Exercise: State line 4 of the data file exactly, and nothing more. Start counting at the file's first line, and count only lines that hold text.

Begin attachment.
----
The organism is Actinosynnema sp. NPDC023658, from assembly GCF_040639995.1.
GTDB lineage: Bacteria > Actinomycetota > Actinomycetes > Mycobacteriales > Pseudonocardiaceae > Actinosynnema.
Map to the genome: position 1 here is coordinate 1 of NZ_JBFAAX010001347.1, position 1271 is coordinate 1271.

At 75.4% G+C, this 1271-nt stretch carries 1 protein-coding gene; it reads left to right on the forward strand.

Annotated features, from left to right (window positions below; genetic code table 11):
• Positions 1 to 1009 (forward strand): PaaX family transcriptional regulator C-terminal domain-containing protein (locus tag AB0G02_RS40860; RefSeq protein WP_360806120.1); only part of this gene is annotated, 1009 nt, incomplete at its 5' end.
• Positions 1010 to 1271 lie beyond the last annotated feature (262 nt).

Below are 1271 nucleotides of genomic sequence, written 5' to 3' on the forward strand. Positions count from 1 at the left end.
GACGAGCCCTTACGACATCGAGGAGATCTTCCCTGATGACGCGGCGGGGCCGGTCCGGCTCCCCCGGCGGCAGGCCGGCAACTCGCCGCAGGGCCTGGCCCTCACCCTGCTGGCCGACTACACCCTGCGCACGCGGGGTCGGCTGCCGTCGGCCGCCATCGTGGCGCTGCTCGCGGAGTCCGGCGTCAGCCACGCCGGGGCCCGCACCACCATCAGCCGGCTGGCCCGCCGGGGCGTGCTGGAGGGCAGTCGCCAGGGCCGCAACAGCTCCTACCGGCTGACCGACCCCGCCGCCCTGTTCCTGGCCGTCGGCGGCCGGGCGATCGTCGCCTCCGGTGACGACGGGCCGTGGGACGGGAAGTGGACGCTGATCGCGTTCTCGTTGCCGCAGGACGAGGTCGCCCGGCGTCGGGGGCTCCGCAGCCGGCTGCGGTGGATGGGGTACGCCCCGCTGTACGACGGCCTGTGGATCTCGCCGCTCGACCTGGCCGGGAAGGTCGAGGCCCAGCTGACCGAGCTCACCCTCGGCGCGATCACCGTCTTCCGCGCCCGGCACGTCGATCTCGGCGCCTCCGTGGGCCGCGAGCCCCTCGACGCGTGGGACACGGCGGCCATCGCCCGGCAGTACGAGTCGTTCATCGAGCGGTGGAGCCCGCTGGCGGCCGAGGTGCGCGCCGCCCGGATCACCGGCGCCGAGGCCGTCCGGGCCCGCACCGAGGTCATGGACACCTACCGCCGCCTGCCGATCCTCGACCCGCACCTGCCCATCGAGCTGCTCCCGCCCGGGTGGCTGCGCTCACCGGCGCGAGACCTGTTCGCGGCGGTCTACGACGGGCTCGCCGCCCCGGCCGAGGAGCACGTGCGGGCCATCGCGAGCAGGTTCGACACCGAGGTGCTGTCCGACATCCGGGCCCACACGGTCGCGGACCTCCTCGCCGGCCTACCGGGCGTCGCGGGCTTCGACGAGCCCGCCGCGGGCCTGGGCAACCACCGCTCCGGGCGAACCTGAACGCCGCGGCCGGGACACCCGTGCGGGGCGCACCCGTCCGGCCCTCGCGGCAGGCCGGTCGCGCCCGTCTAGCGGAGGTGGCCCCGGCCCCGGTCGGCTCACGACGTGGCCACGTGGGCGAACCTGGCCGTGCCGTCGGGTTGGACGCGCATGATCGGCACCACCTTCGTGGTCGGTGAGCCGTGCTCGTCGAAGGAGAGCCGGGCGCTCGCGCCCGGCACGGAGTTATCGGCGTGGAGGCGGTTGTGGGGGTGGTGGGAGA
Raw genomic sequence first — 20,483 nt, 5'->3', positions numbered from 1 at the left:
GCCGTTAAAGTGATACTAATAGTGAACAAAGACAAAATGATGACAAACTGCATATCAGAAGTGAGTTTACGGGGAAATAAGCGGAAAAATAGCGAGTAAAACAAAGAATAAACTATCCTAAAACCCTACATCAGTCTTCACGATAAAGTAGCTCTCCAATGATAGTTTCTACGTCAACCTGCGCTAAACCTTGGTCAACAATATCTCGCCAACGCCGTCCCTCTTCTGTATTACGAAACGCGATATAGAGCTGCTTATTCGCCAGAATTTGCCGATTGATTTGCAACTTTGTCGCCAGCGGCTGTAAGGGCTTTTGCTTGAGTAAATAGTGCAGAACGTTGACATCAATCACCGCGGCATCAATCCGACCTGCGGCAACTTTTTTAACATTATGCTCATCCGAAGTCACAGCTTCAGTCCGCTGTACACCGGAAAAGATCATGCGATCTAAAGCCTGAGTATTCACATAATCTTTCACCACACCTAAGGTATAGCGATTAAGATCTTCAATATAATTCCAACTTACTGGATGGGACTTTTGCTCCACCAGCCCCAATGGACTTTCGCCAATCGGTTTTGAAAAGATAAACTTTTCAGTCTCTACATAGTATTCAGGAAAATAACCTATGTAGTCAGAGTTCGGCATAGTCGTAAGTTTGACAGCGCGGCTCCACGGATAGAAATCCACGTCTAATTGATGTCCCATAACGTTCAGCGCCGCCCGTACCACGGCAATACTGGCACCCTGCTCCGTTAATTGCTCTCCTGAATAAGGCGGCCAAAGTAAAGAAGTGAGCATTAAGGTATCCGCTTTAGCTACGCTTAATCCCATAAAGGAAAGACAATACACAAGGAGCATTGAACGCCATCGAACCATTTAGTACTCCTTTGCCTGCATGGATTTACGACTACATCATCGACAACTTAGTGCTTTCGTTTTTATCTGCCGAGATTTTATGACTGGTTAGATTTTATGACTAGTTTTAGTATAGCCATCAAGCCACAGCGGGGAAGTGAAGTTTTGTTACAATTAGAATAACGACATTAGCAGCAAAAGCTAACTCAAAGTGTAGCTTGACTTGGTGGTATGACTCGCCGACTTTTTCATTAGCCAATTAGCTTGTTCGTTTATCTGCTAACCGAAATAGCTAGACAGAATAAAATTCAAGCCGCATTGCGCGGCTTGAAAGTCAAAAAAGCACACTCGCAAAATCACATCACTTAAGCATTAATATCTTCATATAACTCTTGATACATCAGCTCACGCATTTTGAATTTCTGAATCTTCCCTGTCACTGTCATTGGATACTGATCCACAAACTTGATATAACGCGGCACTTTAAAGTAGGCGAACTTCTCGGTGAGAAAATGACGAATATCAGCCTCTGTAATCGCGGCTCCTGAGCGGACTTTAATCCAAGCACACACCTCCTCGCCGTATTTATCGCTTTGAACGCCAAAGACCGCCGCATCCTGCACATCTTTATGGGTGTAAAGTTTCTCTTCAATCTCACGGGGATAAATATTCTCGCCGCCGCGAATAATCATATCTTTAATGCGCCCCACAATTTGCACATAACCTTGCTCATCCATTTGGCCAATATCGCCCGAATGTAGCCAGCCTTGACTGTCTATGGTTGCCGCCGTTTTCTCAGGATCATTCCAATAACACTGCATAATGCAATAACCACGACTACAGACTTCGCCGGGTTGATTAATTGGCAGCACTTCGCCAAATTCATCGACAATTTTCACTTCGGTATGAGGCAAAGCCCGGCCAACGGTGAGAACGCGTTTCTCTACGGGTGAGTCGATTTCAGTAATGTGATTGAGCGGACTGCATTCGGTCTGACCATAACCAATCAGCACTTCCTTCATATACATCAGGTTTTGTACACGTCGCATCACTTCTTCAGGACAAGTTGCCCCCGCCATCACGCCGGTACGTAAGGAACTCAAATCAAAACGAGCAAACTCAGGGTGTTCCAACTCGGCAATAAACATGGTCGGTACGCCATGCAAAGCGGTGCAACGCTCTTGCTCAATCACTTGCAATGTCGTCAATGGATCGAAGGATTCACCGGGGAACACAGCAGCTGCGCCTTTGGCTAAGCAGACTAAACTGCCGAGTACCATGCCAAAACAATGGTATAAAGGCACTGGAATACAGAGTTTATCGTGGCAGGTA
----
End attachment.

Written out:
At 75.4% G+C, this 1271-nt stretch carries 1 protein-coding gene; it reads left to right on the forward strand.